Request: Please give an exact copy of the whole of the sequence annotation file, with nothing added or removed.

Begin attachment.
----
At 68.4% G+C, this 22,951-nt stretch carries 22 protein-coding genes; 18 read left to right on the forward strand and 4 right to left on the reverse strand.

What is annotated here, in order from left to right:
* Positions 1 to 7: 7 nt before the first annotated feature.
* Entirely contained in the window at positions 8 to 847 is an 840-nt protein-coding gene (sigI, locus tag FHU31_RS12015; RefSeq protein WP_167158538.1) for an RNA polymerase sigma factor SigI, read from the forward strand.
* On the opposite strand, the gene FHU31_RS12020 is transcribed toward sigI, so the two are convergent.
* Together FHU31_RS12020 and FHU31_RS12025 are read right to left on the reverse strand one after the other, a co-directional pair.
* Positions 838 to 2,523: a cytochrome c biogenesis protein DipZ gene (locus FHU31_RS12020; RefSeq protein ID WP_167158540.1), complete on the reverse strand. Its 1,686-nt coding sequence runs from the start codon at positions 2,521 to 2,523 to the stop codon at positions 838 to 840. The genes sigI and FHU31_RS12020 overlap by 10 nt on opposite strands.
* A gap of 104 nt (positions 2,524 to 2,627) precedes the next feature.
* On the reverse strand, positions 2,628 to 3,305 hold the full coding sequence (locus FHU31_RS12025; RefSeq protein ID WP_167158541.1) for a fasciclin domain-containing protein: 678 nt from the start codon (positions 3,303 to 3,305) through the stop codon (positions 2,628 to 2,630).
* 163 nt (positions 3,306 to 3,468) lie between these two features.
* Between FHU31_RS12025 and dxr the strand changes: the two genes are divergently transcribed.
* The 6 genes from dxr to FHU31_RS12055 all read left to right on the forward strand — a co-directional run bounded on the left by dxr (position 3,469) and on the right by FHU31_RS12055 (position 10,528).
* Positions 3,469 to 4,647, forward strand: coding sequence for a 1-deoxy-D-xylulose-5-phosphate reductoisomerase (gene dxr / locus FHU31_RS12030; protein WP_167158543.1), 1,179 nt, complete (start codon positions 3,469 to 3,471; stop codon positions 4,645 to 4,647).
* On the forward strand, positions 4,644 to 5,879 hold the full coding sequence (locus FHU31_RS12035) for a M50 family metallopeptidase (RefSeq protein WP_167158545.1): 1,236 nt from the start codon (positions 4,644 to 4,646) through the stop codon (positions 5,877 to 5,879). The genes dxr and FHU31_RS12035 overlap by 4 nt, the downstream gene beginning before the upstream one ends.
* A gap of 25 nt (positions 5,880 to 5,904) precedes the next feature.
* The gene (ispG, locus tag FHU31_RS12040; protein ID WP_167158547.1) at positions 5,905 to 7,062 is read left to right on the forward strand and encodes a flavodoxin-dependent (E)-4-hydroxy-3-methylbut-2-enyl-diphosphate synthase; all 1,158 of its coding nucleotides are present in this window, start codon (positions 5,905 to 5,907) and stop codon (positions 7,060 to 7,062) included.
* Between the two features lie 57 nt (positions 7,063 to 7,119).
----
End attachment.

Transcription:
At 68.4% G+C, this 22,951-nt stretch carries 22 protein-coding genes; 18 read left to right on the forward strand and 4 right to left on the reverse strand.

What is annotated here, in order from left to right:
* Positions 1 to 7: 7 nt before the first annotated feature.
* Entirely contained in the window at positions 8 to 847 is an 840-nt protein-coding gene (sigI, locus tag FHU31_RS12015; RefSeq protein WP_167158538.1) for an RNA polymerase sigma factor SigI, read from the forward strand.
* On the opposite strand, the gene FHU31_RS12020 is transcribed toward sigI, so the two are convergent.
* Together FHU31_RS12020 and FHU31_RS12025 are read right to left on the reverse strand one after the other, a co-directional pair.
* Positions 838 to 2,523: a cytochrome c biogenesis protein DipZ gene (locus FHU31_RS12020; RefSeq protein ID WP_167158540.1), complete on the reverse strand. Its 1,686-nt coding sequence runs from the start codon at positions 2,521 to 2,523 to the stop codon at positions 838 to 840. The genes sigI and FHU31_RS12020 overlap by 10 nt on opposite strands.
* A gap of 104 nt (positions 2,524 to 2,627) precedes the next feature.
* On the reverse strand, positions 2,628 to 3,305 hold the full coding sequence (locus FHU31_RS12025; RefSeq protein ID WP_167158541.1) for a fasciclin domain-containing protein: 678 nt from the start codon (positions 3,303 to 3,305) through the stop codon (positions 2,628 to 2,630).
* 163 nt (positions 3,306 to 3,468) lie between these two features.
* Between FHU31_RS12025 and dxr the strand changes: the two genes are divergently transcribed.
* The 6 genes from dxr to FHU31_RS12055 all read left to right on the forward strand — a co-directional run bounded on the left by dxr (position 3,469) and on the right by FHU31_RS12055 (position 10,528).
* Positions 3,469 to 4,647, forward strand: coding sequence for a 1-deoxy-D-xylulose-5-phosphate reductoisomerase (gene dxr / locus FHU31_RS12030; protein WP_167158543.1), 1,179 nt, complete (start codon positions 3,469 to 3,471; stop codon positions 4,645 to 4,647).
* On the forward strand, positions 4,644 to 5,879 hold the full coding sequence (locus FHU31_RS12035) for a M50 family metallopeptidase (RefSeq protein WP_167158545.1): 1,236 nt from the start codon (positions 4,644 to 4,646) through the stop codon (positions 5,877 to 5,879). The genes dxr and FHU31_RS12035 overlap by 4 nt, the downstream gene beginning before the upstream one ends.
* A gap of 25 nt (positions 5,880 to 5,904) precedes the next feature.
* The gene (ispG, locus tag FHU31_RS12040; protein ID WP_167158547.1) at positions 5,905 to 7,062 is read left to right on the forward strand and encodes a flavodoxin-dependent (E)-4-hydroxy-3-methylbut-2-enyl-diphosphate synthase; all 1,158 of its coding nucleotides are present in this window, start codon (positions 5,905 to 5,907) and stop codon (positions 7,060 to 7,062) included.
* Between the two features lie 57 nt (positions 7,063 to 7,119).